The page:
[1] The network was previously governed by a Steering Committee of 6 elected and 10 co-opted members, with a Chair and Vice-Chair, but is now directed by an Executive Committee of 13 members, which supports the central Secretariat.

MISSION

The ASSN’s corporate mission is the transformation of security governance and promotion of peace and justice in Africa through:

  • Supporting policy and institutional development at the continental, regional and national level, by working to strengthen the capacities of inter-governmental organisations (African Union and RECs), African governments, national security actors, Parliaments and oversight institutions, and civil society groups to undertake and implement SSR/G programmes ;
  • Mapping security governance in Africa by promoting an African-centred focus, disseminating African practices in the areas of SSR/G and by serving as a continental information repository;
  • Promoting and facilitating the emergence of African SSR/G networks and expertise;
  • Enhancing security literacy among African decision-makers and the general public;
  • Advocacy by promoting inclusive dialogue and informed debate around issues of security and justice, designed to influence decision-makers and policy processes;
  • Identifying, listing and making easily accessible all the literature and resource material related to SSR/G in Africa.

CORE VALUES

The core values of the ASSN are an Africa-centred agenda, Accountability and transparency, Inclusivity, Integrity and objectivity, Diversity, Responsiveness, Sustainability and Partnership.

ACTIVITIES

The ASSN carries out a wide range of activities, both at the corporate level and through its member organisations. Over time, however, six core roles have evolved:

  • Support to Policy development and SSR/G implementation via:
    • Working with the African Union (AU) and the Regional Economic Communities (RECs) to promote African approaches to SSR ;
    • Working with national governments and security actors to build policy and institutional capacity to address security issues within a democratic and accountable framework;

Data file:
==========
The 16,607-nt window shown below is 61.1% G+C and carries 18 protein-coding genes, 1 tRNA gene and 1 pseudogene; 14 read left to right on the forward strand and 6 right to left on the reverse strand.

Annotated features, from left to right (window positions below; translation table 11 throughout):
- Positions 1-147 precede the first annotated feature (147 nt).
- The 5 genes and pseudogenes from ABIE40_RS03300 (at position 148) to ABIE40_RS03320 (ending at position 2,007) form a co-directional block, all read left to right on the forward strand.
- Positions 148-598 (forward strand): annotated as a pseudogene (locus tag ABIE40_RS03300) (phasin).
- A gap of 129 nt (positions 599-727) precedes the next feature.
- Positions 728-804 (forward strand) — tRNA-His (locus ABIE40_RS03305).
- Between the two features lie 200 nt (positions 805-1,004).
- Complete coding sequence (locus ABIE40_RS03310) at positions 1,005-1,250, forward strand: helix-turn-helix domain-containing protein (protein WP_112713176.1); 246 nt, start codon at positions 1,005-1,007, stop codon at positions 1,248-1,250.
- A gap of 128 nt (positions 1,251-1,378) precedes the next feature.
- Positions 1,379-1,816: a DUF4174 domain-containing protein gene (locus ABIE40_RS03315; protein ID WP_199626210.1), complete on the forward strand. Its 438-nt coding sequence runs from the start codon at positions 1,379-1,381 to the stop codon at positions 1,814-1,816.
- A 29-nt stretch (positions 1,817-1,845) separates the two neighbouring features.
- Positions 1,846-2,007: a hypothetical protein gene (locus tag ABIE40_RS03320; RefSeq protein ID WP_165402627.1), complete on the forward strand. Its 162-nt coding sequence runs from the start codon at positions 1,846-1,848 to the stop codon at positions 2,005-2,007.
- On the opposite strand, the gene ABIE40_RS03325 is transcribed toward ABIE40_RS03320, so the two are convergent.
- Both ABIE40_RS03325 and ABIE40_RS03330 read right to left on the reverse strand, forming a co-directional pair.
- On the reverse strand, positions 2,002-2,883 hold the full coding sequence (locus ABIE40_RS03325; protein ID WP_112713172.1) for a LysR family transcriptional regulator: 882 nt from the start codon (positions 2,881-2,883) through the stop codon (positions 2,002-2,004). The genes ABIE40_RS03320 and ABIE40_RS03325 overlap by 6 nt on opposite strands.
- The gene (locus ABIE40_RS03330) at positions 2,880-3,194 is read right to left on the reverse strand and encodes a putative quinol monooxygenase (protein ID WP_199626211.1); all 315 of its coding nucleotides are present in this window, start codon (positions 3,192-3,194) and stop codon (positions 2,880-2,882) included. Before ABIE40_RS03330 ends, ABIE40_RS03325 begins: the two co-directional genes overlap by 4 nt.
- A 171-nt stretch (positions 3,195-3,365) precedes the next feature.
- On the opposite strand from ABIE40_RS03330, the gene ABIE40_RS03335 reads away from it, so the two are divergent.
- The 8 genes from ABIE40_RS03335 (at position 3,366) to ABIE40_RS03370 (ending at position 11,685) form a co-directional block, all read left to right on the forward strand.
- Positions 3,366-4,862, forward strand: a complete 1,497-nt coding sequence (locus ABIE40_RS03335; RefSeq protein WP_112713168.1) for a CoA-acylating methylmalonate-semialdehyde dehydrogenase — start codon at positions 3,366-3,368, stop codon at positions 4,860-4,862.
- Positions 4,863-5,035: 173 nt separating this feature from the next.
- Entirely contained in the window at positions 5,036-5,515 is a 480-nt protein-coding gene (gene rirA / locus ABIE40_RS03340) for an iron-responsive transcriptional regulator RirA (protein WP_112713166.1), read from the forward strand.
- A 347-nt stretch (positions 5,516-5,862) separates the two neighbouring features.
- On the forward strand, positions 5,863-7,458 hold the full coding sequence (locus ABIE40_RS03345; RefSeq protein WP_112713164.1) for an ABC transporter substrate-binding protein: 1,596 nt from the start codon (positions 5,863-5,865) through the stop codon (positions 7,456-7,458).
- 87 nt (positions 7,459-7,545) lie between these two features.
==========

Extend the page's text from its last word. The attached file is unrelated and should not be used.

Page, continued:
• Working with African parliaments and rule of law institutions to improve their security oversight capabilities and with civil society organizations (CSOs) to equip them with the skills (political as much as technical) to engage (and transform) the security sector;
    • Working with civil society and the media to strengthen their capacity to engage the security sector and support the implementation of the African Union Policy Framework on Security Sector Reform (AU-PFSSR)
  • Research: Mapping African security governance via policy-oriented research. Three kinds of research activities could be identified:
    • Mapping societal security ;
    • Mapping security sector;
    • Other research activities: past research activities and successful applications to international bids.
  • Expertise: Development of the ASSN Roster and provision of advisory and consultancy services;
  • Security Literacy: Enhancing security literacy among African decision makers and the public at large through training, education, and dissemination of resource materials.
  • Advocacy: Engaging with African governments, external partners and Civil Society Organistions (CSOs) interested in supporting SSR in Africa
  • Resource materials: The on-line Document Library gives access to a rich collection of literature and other documents on the security sector in Africa and other subjects with close relevance.